That's some good advise thank you. A few other things i should mention is that we took on Pacha from a pervious owner who hadn't given her, her injections when she was a young one. She's been an indoor cat, was the reason she didn't have them apparently. The cat she mated with wasn't planned she escaped when i went to Thailand for a month and the cat was a feral cat, so i was worried bout infection from him etc. This then meaning i couldn't give her injections or sprayed.


Her meow even sounds different and she is constantly hungry. Just thought i would mention this just in case its something within that,it could be. Also i am currently doing those things you suggested with weening the kittens and got one of them to take off the finger :-)


Also Pacha does have plenty of time away from the kittens, just need to build her up.



Expert:  Dr. B. replied 4 years ago.

Hi again,

While a change in meow isn't usually a sign we seen with the communicable diseases we'd be concerned about or pregnancy, the constant hunger is not abnormal in this instance. I'd be more worried if she were not eating for us because at the moment her body is likely screaming at her to eat since she's in a reproductive stage where the nutritional demands on her are at their highest. Specifically, we can see cats appetites increased 2-4 fold from late pregnancy and through lactation. So, the key is feeding her up (as you are) and using diets that are very calorically dense (to get even more nutrition into her and get over the limitations of how much she can physically eat).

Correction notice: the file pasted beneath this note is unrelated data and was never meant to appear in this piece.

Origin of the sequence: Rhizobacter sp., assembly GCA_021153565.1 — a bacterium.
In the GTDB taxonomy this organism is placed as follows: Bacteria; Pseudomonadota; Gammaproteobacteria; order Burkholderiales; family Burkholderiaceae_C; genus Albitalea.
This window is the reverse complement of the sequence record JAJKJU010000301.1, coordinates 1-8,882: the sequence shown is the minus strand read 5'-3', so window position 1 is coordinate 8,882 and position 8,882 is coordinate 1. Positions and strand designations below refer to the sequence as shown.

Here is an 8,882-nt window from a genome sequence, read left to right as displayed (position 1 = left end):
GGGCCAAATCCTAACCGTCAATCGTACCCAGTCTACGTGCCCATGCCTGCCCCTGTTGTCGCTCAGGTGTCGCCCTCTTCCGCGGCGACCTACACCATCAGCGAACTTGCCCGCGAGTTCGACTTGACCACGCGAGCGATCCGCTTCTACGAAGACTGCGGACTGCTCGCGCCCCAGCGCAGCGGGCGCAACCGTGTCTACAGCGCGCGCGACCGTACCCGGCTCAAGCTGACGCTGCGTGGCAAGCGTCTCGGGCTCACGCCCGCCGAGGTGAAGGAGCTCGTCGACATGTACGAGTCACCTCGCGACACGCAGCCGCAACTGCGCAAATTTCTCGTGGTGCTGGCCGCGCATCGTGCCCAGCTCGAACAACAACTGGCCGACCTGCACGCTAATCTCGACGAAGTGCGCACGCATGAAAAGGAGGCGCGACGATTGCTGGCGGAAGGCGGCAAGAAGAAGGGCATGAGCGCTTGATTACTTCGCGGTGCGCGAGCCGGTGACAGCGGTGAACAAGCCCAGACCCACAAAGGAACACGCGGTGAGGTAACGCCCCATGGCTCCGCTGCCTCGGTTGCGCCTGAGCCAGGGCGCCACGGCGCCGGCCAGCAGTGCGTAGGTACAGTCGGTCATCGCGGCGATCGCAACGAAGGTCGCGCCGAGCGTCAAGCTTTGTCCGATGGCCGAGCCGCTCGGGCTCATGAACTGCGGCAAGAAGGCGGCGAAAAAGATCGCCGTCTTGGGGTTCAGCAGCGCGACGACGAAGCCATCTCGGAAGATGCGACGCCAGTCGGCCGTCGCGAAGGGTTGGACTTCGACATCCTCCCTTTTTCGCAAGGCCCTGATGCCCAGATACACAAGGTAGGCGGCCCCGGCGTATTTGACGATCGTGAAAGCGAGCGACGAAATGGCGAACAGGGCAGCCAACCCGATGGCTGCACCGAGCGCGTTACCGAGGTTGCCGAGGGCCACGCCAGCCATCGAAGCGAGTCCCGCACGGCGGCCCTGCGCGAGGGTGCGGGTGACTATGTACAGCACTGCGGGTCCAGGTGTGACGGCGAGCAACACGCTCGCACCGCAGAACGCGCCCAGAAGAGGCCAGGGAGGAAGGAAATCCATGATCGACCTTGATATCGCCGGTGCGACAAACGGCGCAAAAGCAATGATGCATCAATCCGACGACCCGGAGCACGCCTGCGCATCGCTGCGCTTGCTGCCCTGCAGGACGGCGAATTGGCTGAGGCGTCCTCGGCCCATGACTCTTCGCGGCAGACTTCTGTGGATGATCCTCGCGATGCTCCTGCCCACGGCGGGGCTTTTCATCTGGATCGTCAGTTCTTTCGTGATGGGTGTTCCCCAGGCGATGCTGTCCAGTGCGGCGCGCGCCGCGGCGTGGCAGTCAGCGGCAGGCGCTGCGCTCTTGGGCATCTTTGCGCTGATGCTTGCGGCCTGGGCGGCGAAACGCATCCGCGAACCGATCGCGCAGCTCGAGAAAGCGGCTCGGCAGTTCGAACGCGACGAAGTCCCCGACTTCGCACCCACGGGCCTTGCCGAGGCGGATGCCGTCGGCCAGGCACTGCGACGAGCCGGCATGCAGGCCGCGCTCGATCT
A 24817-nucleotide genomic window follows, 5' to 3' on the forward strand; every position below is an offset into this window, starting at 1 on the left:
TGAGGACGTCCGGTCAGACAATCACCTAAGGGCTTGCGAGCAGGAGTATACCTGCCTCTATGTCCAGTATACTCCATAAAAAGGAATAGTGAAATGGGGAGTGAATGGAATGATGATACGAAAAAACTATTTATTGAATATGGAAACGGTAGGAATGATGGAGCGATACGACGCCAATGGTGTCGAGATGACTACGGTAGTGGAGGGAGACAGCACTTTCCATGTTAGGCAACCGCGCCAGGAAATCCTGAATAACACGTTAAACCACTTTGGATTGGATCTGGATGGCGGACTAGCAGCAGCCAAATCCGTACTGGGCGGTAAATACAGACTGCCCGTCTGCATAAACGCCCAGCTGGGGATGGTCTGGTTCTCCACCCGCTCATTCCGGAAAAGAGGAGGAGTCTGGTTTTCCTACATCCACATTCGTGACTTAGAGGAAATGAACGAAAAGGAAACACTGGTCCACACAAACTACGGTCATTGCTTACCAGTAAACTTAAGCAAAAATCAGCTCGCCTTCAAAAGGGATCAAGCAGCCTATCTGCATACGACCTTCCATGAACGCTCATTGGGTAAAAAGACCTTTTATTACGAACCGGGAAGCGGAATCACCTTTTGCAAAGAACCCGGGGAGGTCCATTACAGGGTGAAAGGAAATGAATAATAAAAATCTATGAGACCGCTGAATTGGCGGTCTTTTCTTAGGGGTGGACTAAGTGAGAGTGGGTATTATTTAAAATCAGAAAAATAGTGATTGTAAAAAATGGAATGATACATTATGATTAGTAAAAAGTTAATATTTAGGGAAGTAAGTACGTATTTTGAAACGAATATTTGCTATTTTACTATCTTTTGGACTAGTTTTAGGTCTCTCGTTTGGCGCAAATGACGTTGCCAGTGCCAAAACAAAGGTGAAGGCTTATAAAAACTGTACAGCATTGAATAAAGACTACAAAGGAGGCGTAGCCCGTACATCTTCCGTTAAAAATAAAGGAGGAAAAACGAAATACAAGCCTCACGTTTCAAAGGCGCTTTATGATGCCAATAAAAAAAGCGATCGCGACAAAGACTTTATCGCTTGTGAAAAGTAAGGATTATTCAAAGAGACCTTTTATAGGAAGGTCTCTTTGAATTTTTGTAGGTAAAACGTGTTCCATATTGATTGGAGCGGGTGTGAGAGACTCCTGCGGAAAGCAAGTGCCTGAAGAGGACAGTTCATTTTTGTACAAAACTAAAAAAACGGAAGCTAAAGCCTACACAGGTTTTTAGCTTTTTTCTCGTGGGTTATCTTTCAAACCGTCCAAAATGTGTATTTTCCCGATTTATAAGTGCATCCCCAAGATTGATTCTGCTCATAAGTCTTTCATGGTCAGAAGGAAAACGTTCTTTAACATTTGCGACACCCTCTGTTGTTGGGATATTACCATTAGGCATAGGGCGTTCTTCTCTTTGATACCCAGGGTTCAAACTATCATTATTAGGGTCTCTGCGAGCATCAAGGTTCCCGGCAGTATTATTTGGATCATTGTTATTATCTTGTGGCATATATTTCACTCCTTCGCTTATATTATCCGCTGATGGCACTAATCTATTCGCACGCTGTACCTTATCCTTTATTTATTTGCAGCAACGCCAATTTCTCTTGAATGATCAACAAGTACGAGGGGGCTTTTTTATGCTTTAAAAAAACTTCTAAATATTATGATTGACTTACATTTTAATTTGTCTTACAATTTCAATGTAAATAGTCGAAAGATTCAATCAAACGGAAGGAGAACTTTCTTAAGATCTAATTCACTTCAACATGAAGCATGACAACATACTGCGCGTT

In regards XXXXX XXXXX diseases from the feral male and her lack of vaccination, we do have to be a bit concerned. That said, the diseases we'd typically be vaccinating against (ie cat flu, panleukopenia) would cause signs (ie coughing, sneezing, GI signs, etc) that we are not seeing with her. That said, we'd need to keep FIV and feline leukemia virus (FeLV) in the backs of our mind as potential communicable agents that could have been spread to her and could cause weight loss (usually along with other issues). Therefore, under the circumstances, I'd not have them on the top of my list of concerns for Pacha but would say that if she were to continue to lose weight after we'd gotten the kitten situation under control then we might want to consider having her tested for them.

So, at the moment, the kitten's nutritional demands would be a definite reason for her weight loss and therefore what we need to address at this stage. But if we continue to see weight loss or any new signs, then FIV and FeLV would be something to have your vet rule out as a potential issue from mating with a feral.

All the best for wee Pacha,

Dr. B.


Remember that if you have any lingering questions or concerns, please reply so that we may continue our conversation. I will be happy to work with your further and do everything I can to provide you with the service you seek. Please remember to rate my answer when you are satisfied (with4-5 stars or a happy face) so that I may receive credit for my assistance. Thank you & have a great day. : )